Home > Gunfights after resurgent Taliban threaten new Afghan city

Gunfights after resurgent Taliban threaten new Afghan city

Violen­ce, which left street­s of Ghazni desert­ed, follow­s Taliba­n’s three-day occupa­tion of northe­rn Kunduz city

Afghan security personnel stand guard on an armoured vehicle at a checkpoint in Ghazni on October 13, 2015. PHOTO: AFP

Afghan security personnel stand guard on an armoured vehicle at a checkpoint in Ghazni on October 13, 2015. PHOTO: AFP

GHAZNI, AFGHANISTAN: Explosions and sporadic gunfire rocked the outskirts of Ghazni on Tuesday after the Taliban attempted to storm the south-eastern city, as the insurgents tighten their grip across Afghanistan following their lightning capture of another provincial capital.

Afghan forces repelled the brazen assault on Monday, but it rang security alarm bells as the largely rural insurgency threatens large cities for the first time in 14 years.

The violence, which left the streets of Ghazni deserted, follows the Taliban’s three-day occupation of northern Kunduz city and other attempts by militants to overrun provincial capitals in the north.

Around 2,000 insurgents attacked Ghazni from several directions on Monday, coming as close as five kilometres (three miles) to the city, deputy provincial governor Mohammad Ali Ahmadi said.

“But they were quickly pushed back by Afghan forces,” Ahmadi told AFP. “Military reinforcements have arrived from neighbouring provinces to secure the city.”

The fighting left the streets of Ghazni largely empty for a second day as many panicked residents tried to flee towards the capital Kabul.

In Kunduz, meanwhile, Afghan forces claim to have wrested back control, with the Taliban on Tuesday admitting that they had tactically retreated from the main intersections, markets and other government buildings.

Afghan soldiers, backed by Nato special forces, are still combing the city to flush out pockets of insurgents hiding in civilian homes.

The fall of Kunduz on September 28 was a stinging blow to Western-trained Afghan forces, who have largely been fighting on their own since the end of Nato’s combat mission in December.

As fighting spreads in neighbouring provinces such as Badakhshan and Takhar, concerns are mounting that the seizure of Kunduz was merely the opening gambit in a new, bolder strategy to tighten the insurgency’s grip across northern Afghanistan.

It raised the prospect of a domino effect of big cities falling into the hands of the Taliban for the first time since they were toppled from power in a 2001 US-led invasion.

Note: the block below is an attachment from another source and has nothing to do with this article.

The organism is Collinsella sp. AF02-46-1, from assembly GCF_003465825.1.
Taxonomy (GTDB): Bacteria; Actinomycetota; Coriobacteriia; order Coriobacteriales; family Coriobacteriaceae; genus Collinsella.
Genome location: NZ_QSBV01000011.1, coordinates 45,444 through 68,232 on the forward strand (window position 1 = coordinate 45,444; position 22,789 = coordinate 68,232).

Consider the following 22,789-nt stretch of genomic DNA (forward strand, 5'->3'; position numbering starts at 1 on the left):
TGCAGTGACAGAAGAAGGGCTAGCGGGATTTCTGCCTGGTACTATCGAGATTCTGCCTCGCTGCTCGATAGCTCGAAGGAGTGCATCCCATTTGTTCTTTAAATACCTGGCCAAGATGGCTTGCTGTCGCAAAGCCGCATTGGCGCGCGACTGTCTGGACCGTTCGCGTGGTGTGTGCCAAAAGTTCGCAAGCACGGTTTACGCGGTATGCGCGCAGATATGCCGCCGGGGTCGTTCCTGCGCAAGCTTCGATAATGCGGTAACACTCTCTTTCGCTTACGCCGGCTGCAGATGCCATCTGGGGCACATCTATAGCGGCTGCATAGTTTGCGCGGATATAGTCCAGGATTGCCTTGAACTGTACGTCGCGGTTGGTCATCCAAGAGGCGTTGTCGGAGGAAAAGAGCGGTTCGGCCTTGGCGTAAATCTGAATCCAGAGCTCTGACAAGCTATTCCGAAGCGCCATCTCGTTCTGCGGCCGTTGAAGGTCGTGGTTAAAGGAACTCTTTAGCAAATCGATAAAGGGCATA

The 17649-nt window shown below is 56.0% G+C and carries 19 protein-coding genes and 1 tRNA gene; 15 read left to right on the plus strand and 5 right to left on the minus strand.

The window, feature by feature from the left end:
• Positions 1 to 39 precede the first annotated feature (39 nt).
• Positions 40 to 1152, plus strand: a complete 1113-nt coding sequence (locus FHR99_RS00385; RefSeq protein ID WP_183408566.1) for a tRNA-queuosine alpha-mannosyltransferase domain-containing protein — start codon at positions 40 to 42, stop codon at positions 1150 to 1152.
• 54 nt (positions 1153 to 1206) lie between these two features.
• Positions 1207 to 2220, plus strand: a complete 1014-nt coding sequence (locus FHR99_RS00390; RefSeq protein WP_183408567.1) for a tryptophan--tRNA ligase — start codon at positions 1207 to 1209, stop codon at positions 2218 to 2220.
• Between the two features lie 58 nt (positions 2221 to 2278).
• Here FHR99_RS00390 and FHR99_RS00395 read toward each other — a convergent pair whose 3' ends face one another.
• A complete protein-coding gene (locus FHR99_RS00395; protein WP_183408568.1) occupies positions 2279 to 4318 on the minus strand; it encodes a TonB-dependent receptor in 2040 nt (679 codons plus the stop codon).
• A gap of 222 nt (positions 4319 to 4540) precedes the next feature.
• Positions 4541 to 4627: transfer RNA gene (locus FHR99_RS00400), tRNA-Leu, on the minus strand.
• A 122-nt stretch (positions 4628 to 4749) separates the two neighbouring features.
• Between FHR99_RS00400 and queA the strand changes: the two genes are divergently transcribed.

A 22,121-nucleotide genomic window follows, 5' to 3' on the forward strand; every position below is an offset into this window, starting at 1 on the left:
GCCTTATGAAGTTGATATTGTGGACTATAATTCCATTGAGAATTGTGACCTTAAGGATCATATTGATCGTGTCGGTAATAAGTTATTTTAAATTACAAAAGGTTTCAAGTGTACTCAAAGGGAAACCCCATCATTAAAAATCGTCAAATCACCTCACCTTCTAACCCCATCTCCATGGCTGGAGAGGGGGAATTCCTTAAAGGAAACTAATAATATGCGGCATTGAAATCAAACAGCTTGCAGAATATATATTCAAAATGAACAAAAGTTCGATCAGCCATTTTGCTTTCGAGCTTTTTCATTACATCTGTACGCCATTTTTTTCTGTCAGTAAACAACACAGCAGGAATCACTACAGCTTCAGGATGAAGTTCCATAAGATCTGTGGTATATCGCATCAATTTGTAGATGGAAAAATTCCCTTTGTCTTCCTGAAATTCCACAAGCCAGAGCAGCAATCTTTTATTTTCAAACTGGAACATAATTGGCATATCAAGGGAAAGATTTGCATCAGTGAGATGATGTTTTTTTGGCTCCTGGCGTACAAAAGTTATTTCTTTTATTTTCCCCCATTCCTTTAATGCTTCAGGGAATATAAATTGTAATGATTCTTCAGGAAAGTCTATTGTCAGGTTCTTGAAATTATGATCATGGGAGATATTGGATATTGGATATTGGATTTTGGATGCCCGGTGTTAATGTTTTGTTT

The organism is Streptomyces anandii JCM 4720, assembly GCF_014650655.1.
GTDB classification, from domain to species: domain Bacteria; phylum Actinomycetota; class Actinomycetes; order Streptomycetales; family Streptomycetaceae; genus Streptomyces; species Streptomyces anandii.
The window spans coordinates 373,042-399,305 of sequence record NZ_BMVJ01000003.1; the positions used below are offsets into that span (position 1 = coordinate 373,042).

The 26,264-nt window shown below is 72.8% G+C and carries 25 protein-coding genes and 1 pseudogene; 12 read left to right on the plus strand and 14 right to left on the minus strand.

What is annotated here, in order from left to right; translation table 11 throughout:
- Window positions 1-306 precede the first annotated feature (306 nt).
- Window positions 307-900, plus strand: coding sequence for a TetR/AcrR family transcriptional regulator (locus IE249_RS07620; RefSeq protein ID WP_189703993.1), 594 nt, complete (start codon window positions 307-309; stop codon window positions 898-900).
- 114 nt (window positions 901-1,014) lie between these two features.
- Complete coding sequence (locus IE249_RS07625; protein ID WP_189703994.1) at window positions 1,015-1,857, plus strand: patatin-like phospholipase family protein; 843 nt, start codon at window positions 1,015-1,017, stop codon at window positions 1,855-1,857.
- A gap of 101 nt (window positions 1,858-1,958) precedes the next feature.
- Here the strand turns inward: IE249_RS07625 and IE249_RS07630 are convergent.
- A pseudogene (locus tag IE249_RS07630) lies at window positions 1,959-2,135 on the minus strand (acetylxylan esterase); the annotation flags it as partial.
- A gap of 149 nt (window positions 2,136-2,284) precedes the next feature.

The militants last week attempted to overrun Maimana, the capital of Faryab province, but were pushed back by Afghan forces with the aid of pro-government militias.

The emboldened insurgents have stepped up attacks around Afghanistan since they launched their annual summer offensive in late April.

The Taliban on Monday declared Tolo and 1TV, two of Afghanistan’s biggest television networks, as legitimate “military targets”, accusing them of fabricating reports that Taliban fighters raped women at a female hostel during their occupation of Kunduz.

A Taliban suicide bomber on Sunday targeted a British military convoy in Kabul in a rush-hour attack that wounded at least three civilians including a child.

In another setback to coalition forces, Nato confirmed Monday that two Americans and a Frenchman were among five people killed in a helicopter crash in Kabul.

The defence ministry in London had confirmed two British fatalities on Sunday, ruling out any insurgent activity behind the incident.

Nato forces are under pressure after a US air strike on October 3 pummelled a hospital in Kunduz run by Doctors Without Borders (MSF), killing at least 12 staff and 10 patients.

The medical charity shut down the trauma centre, branding the incident a “war crime” and demanding an international investigation into the incident, which sparked an avalanche of global condemnation.

The Pentagon announced Saturday it would make compensation payments for those killed or injured in the strike, while suggesting that US forces in Afghanistan could also pay for repairs to the hospital.

But MSF said on Sunday it had officially not received any compensation offer, adding that it would not accept funds for repairs in line with its policy of rejecting support from governments.

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